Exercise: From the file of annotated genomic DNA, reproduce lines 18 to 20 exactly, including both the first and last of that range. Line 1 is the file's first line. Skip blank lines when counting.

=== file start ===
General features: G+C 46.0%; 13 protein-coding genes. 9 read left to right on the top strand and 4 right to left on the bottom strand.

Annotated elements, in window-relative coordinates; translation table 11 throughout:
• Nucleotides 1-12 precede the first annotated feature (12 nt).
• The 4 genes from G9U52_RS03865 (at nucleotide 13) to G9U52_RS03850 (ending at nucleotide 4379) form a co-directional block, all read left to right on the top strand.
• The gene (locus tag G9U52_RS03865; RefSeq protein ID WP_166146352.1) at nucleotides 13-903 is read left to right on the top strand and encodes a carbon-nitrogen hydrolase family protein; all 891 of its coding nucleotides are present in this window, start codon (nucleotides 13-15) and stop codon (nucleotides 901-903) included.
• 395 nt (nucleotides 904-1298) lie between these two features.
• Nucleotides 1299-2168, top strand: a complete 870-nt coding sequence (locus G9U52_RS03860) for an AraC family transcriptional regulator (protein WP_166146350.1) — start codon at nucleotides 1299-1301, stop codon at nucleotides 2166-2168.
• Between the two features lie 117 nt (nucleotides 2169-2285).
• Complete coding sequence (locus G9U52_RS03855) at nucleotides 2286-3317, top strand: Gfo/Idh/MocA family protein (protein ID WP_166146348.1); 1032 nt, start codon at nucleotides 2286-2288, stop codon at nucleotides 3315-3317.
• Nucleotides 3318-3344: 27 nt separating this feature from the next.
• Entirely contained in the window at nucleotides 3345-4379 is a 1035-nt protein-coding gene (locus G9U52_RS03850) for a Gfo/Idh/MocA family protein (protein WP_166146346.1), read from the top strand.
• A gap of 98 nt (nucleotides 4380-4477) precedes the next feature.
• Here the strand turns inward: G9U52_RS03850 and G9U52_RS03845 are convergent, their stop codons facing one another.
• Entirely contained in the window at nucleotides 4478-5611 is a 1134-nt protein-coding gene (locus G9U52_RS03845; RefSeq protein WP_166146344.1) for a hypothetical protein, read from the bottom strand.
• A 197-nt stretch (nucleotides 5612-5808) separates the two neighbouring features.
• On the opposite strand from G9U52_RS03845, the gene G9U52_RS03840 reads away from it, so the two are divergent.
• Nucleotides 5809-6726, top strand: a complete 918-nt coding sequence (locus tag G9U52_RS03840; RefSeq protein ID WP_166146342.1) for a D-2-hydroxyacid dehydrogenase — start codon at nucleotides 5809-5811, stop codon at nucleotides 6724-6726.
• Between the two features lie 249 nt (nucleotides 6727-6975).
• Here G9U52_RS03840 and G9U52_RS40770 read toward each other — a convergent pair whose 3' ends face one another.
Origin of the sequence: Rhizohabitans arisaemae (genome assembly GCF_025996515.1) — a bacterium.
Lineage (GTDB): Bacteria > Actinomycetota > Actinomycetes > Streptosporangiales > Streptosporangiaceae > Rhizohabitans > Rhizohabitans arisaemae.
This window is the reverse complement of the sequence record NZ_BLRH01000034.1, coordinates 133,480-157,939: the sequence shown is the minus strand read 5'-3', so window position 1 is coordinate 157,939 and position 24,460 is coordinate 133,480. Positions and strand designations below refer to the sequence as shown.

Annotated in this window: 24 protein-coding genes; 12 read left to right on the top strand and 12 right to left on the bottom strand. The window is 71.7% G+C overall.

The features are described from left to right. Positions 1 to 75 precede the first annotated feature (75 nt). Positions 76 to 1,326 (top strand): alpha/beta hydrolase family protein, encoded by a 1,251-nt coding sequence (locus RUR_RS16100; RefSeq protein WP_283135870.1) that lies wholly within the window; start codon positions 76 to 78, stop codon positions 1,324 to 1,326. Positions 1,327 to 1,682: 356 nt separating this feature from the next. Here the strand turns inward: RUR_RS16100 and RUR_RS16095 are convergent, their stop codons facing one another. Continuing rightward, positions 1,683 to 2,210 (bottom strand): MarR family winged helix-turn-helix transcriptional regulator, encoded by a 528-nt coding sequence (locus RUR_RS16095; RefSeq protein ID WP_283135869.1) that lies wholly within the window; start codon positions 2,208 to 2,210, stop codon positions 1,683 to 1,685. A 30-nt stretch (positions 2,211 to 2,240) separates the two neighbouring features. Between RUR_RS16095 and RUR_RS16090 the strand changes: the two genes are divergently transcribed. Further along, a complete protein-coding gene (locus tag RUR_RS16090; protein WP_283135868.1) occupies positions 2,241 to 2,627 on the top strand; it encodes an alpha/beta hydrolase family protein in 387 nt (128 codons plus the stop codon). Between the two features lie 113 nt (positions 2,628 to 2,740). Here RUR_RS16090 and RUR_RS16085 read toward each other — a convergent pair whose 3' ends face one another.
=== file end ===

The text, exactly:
• Between the two features lie 249 nt (nucleotides 6727-6975).
• Here G9U52_RS03840 and G9U52_RS40770 read toward each other — a convergent pair whose 3' ends face one another.
Origin of the sequence: Rhizohabitans arisaemae (genome assembly GCF_025996515.1) — a bacterium.